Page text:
Headache and migraine sufferers asked to self manage treatment as part of new Griffith research

Headache and migraine sufferers are being asked to self manage their own treatment as part of new research at Griffith University.

Headache disorders are among the most common disorders of the nervous system, causing substantial disability in populations throughout the world.

It has been estimated that globally, the percentage of the adult population with an active headache disorder are 46% for headache in general, 11% for migraine, 42% for tension-type headache and 3% for chronic daily headache.

While research into Cognitive Behaviourial Therapy (CBT) and Learning to Cope with Triggers (LCT) Therapy have so far provided promising results for headaches and migraines, there are practical considerations for patients which need to be addressed, says research leader Professor Paul Martin from Griffith’s Menzies Health Institute Queensland.

"The trouble for some people is that there can be a whole variety of problems in undertaking the eight sessions that are required with a psychologist to help them overcome headaches or migraines," he says. "Time constraints can make it awkward for someone to commit to that number of sessions or there may not even be the availability with a psychologist if someone lives in a particularly remote or regional area.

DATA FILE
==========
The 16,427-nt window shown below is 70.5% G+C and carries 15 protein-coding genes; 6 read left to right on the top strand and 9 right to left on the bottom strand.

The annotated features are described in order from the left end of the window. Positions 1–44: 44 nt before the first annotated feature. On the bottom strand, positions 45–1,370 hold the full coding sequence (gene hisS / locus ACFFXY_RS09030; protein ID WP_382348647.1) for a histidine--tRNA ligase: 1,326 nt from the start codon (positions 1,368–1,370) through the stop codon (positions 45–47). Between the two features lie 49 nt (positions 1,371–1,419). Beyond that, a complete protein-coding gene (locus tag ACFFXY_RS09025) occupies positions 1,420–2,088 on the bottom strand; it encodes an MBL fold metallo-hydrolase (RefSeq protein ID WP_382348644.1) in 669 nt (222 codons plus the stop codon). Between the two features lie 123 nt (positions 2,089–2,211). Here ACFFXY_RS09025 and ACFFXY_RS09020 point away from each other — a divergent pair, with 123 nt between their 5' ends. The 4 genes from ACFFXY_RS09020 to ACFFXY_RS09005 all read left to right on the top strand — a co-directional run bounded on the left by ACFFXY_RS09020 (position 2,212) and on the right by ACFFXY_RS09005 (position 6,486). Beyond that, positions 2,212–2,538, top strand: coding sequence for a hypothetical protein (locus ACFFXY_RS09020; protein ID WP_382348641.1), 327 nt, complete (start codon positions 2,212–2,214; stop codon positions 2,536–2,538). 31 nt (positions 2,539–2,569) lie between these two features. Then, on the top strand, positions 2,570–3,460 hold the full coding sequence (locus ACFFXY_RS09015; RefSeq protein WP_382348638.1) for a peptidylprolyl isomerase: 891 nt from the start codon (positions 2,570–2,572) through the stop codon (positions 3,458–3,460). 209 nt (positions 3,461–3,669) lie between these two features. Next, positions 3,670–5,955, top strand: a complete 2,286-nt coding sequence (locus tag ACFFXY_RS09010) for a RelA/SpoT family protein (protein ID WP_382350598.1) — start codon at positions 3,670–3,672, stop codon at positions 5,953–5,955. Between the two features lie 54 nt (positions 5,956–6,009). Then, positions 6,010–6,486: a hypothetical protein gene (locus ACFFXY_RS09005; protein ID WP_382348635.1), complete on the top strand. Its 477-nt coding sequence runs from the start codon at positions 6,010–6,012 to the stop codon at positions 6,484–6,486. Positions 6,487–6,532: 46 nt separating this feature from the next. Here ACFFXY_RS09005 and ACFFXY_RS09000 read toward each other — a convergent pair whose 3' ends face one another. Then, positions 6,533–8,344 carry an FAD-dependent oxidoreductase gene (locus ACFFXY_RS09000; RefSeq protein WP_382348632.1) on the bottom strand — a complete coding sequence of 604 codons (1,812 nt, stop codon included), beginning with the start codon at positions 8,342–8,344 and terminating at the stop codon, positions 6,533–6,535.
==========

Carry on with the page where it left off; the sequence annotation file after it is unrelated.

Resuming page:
"Additionally, there can also be a cost issue for some people given that Medicare does not cover headaches as part of its Mental Health treatment plan."

Professor Martin says the research has involved developing an online self-help version of its original manual for psychologists, so that headache sufferers can work through the treatment program at home, when it suits them.

Self-help versions have been developed for each type of treatment which takes participants through a series of questionnaires and assignments related to their health, wellbeing and other factors which may be influencing their health.

The self-help also includes an app which allows participants in the study to use an electronic headache diary to record daily ratings of head pain.

"Obviously there is the challenge that some people may drop out of these sessions, but overall we anticipate promising results," says Professor Martin.

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